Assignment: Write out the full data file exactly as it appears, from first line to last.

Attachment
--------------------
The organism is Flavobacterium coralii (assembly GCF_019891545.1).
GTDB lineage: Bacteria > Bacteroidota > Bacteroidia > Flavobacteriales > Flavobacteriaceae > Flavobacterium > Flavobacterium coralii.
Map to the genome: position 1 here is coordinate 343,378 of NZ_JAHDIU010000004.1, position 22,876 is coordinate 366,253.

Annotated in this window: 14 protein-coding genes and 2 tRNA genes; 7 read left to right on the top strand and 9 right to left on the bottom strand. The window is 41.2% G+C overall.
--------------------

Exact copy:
The organism is Flavobacterium coralii (assembly GCF_019891545.1).
GTDB lineage: Bacteria > Bacteroidota > Bacteroidia > Flavobacteriales > Flavobacteriaceae > Flavobacterium > Flavobacterium coralii.
Map to the genome: position 1 here is coordinate 343,378 of NZ_JAHDIU010000004.1, position 22,876 is coordinate 366,253.

Annotated in this window: 14 protein-coding genes and 2 tRNA genes; 7 read left to right on the top strand and 9 right to left on the bottom strand. The window is 41.2% G+C overall.